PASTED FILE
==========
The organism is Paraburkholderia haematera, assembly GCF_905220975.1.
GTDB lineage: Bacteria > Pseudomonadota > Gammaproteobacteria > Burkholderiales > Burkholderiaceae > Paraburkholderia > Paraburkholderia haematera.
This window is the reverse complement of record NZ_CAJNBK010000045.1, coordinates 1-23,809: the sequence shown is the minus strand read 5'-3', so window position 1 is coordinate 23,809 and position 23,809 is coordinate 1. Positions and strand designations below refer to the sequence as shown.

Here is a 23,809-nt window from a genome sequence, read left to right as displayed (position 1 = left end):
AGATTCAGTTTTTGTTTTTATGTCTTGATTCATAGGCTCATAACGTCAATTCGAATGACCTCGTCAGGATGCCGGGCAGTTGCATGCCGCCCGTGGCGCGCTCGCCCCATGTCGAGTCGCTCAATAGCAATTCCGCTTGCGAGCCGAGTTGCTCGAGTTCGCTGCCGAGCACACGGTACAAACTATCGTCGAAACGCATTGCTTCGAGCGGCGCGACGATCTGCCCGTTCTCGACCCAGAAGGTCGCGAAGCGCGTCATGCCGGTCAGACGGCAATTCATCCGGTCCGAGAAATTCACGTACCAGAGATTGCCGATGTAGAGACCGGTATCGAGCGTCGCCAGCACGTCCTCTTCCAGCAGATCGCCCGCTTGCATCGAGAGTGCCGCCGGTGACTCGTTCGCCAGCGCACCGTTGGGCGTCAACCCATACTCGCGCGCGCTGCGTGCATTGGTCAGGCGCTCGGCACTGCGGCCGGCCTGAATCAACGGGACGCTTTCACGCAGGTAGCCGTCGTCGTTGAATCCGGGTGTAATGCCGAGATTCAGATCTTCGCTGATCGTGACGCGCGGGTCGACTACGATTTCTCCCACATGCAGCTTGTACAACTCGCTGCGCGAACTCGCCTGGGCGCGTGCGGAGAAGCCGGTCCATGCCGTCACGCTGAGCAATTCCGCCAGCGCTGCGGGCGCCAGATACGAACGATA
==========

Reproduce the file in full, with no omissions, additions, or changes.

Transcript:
The organism is Paraburkholderia haematera, assembly GCF_905220975.1.
GTDB lineage: Bacteria > Pseudomonadota > Gammaproteobacteria > Burkholderiales > Burkholderiaceae > Paraburkholderia > Paraburkholderia haematera.
This window is the reverse complement of record NZ_CAJNBK010000045.1, coordinates 1-23,809: the sequence shown is the minus strand read 5'-3', so window position 1 is coordinate 23,809 and position 23,809 is coordinate 1. Positions and strand designations below refer to the sequence as shown.

Here is a 23,809-nt window from a genome sequence, read left to right as displayed (position 1 = left end):
AGATTCAGTTTTTGTTTTTATGTCTTGATTCATAGGCTCATAACGTCAATTCGAATGACCTCGTCAGGATGCCGGGCAGTTGCATGCCGCCCGTGGCGCGCTCGCCCCATGTCGAGTCGCTCAATAGCAATTCCGCTTGCGAGCCGAGTTGCTCGAGTTCGCTGCCGAGCACACGGTACAAACTATCGTCGAAACGCATTGCTTCGAGCGGCGCGACGATCTGCCCGTTCTCGACCCAGAAGGTCGCGAAGCGCGTCATGCCGGTCAGACGGCAATTCATCCGGTCCGAGAAATTCACGTACCAGAGATTGCCGATGTAGAGACCGGTATCGAGCGTCGCCAGCACGTCCTCTTCCAGCAGATCGCCCGCTTGCATCGAGAGTGCCGCCGGTGACTCGTTCGCCAGCGCACCGTTGGGCGTCAACCCATACTCGCGCGCGCTGCGTGCATTGGTCAGGCGCTCGGCACTGCGGCCGGCCTGAATCAACGGGACGCTTTCACGCAGGTAGCCGTCGTCGTTGAATCCGGGTGTAATGCCGAGATTCAGATCTTCGCTGATCGTGACGCGCGGGTCGACTACGATTTCTCCCACATGCAGCTTGTACAACTCGCTGCGCGAACTCGCCTGGGCGCGTGCGGAGAAGCCGGTCCATGCCGTCACGCTGAGCAATTCCGCCAGCGCTGCGGGCGCCAGATACGAACGATA